Tuesday, September 19, 2006
Planet of Visions - Life After Theory
Having come through the Humanities of the 90s I have spent a great deal of my time caught in the complexity of Theory: from Faucault to Freud, from Nietzsche to Kierkegaard, from Socrates to Social Darwinism, from Keynesian Economics to Milton Friedman's Economic rationalism, and from the Italian Renaissance Neo Platonism to Post Colonial Surrealism, and so on. Like Narcissus, I have been trapped at the waters edge of Theory gazing into the lines and crevices, to see a picture of the landscape of the human mind and history, unable to pull away from the beautiful puzzle. Narcissus, it should be remembered, starved to death and there in lies the reason for the stories endurance - it is a warning.
Philosophy is intergal to the life of human society whether we aware of it or not. They are the visions in which we live. The theories of the 20th century have extended the ability to scrutinize ourselves, our past, our modes of thinking and to see the stratus of convention that make up a civilization. Analysis though does not alter the conditions of society nor do they quell the individual's internal needs and feelings. As was written above the Temple at Delphi, to Know Thyself means not only to recognize the relative state of things but to understand ones position within the current state and the value you bring to that position. These are the most difficult for the journeyman on the path of knowledge because the answers will come only from crossing outside of theory into the path of power and responsibility (to cross from the University to the Senate as it were). These are the parts that contain the truth as it is to oneself - Narcissus must turn away from his refection to regain his body and his face so that he might live.
Theory's trap is to keep one in a state of reflection - to see the myriad of choices, but to stun the motivation to choose. This is a normal function, that is what rational thinking is for, it acts as a pause - a look before you leap. Unfortunately, once the enormous scope of choice and consideration is opened up to the mind, resolve is paused almost indefinitely as one's mind filters through every possibility for the "correct answer" to guide action. The correct answer will never come as reality in this sense is infinitely relative. But we are not only rational, and this should not be forgotten. Of equal importance are the other three Zoas; who are passion, sensation and instinct. They each play a living part in our lives and will us to act with or without reason. Truth as it is to oneself is found here. It is only via the expressions of true feeling in ones actions that one can really live in the world. In effect, it is to choose and to act bravely upon those choices - be them flawed or no.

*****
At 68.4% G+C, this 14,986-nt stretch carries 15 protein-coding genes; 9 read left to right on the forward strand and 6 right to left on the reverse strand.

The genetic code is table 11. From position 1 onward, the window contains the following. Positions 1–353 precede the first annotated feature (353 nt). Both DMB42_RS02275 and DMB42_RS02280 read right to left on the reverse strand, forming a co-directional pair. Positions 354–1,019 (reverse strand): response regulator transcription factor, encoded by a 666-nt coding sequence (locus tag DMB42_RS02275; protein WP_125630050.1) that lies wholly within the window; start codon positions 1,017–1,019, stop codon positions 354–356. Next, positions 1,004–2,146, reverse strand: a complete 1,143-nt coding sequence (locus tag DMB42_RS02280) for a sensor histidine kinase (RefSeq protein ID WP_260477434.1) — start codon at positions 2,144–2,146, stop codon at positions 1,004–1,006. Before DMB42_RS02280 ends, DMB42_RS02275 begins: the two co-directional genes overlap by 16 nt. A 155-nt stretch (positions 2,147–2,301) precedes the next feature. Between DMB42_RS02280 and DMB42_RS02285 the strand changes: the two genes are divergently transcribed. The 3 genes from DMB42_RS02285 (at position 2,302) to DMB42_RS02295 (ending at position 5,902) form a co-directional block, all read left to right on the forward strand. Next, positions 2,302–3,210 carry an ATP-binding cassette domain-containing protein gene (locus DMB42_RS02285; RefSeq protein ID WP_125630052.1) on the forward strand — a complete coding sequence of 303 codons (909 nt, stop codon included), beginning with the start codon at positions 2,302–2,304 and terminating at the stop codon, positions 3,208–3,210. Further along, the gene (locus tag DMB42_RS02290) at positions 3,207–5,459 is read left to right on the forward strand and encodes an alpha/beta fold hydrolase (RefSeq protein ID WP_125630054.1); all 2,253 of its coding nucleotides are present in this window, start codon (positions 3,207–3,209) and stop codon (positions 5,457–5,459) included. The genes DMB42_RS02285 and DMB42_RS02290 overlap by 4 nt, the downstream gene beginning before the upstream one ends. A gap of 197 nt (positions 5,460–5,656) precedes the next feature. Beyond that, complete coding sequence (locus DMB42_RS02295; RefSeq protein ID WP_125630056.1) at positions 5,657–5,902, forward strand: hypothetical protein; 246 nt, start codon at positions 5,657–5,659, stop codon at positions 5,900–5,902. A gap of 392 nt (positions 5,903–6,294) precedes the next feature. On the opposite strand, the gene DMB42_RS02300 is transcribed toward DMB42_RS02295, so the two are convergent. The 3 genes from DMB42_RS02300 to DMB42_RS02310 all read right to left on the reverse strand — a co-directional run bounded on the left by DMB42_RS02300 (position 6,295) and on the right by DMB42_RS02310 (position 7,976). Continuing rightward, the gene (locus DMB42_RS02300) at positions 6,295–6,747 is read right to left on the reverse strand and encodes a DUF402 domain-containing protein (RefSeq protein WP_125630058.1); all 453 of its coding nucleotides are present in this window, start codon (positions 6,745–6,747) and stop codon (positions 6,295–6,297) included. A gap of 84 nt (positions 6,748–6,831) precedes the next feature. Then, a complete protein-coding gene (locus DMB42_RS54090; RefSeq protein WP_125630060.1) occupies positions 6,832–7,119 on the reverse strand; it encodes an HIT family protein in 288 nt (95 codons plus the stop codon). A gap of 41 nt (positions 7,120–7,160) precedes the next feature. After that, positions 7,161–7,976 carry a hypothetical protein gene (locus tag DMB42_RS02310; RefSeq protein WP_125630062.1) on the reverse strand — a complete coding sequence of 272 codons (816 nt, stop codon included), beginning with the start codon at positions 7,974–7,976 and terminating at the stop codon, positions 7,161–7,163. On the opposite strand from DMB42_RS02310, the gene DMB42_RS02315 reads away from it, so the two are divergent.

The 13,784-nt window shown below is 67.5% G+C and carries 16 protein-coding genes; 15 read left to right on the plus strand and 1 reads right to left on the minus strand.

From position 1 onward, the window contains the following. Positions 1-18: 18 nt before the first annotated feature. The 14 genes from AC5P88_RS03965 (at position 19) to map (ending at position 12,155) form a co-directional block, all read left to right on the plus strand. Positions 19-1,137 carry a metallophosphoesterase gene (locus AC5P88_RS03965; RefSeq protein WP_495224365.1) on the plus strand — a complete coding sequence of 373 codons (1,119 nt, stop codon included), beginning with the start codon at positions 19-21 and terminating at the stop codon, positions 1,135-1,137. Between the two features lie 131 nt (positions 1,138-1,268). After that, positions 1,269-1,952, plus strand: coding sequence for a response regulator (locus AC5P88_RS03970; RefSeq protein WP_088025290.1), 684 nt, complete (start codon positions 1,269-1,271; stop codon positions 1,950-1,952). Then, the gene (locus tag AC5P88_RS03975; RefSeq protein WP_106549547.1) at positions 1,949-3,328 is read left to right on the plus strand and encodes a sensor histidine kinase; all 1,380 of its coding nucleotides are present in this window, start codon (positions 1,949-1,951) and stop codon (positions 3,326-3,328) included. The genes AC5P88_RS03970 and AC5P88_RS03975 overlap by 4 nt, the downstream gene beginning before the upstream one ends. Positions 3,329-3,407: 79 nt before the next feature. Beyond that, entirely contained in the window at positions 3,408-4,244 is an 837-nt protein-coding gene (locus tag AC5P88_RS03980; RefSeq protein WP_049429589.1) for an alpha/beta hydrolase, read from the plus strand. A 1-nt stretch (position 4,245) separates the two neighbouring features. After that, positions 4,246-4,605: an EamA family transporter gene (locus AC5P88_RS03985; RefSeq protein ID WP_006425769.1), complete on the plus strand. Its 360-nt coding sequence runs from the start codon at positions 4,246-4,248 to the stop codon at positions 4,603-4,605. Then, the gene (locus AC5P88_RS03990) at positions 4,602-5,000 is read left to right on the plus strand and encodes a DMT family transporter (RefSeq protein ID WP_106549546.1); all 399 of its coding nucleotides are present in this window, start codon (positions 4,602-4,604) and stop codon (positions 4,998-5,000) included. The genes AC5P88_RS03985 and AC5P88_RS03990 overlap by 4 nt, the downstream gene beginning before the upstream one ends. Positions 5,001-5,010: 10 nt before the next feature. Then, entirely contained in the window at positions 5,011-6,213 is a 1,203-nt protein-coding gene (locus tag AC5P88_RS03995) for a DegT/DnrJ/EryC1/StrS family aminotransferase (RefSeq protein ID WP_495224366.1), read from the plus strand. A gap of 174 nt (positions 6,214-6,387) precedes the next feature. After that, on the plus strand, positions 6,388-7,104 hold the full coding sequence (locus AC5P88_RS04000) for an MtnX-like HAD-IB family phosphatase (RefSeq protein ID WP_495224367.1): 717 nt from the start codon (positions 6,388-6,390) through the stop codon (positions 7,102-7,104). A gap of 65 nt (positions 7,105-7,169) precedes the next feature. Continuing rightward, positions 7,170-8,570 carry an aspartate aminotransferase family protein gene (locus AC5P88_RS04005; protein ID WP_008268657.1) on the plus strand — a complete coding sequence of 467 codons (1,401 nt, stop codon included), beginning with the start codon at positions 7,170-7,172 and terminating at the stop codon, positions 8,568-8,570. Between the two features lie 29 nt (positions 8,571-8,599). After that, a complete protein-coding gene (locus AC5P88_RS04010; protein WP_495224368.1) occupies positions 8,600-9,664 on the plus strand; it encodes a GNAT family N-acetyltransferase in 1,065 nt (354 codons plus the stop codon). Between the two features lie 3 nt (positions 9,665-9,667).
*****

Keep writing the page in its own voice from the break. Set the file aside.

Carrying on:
If theory gives us anything it gives us the knowledge that in the world, vision competes with vision and the vision that holds influence is the one we give into. Civic duty is the participation in creating and supporting one's vision of the world, to advocate among your peers and in the everyday interaction. As human beings we are filled with visions many of them poor sketches of the brilliant bowls of human existence, we need not let them overpower us. Knowledge's gift is to bring colour, clarity and contour to vision to paint it in rich hues that enliven the spirit. Artists need not be philosophers, nor need they create art that is merely the mirror reflecting theory's face. They can feel free to create there own visions and we, the audience, may feel free to be convinced or to object. Let only that we stand proud and respect ourselves enough to speak our minds.
This post has been written in response to Larry Buttrose's essay "Reality's Triumph Over the Relative" from The Sydney Morning Herald September 16-17 2006 (not able to be linked) and to the post by Adam "Back to Reality, Again" from the University of Sydney's Thinking Culture blog. This is a slice of my thoughts as they are when considering the nature of Theory and the Arts. A small slice.
The two images are by Hundertwasser (one of my favourite artists). The first is Landscape with Violet Sun, Paris, 1956, mixed media, 51 x 25 cm. The second is Irinaland Over the Balkans, Rome, November 1969, mixed media, 36.5 x 51 cm. (forgive the book spine image) These pictures are from the book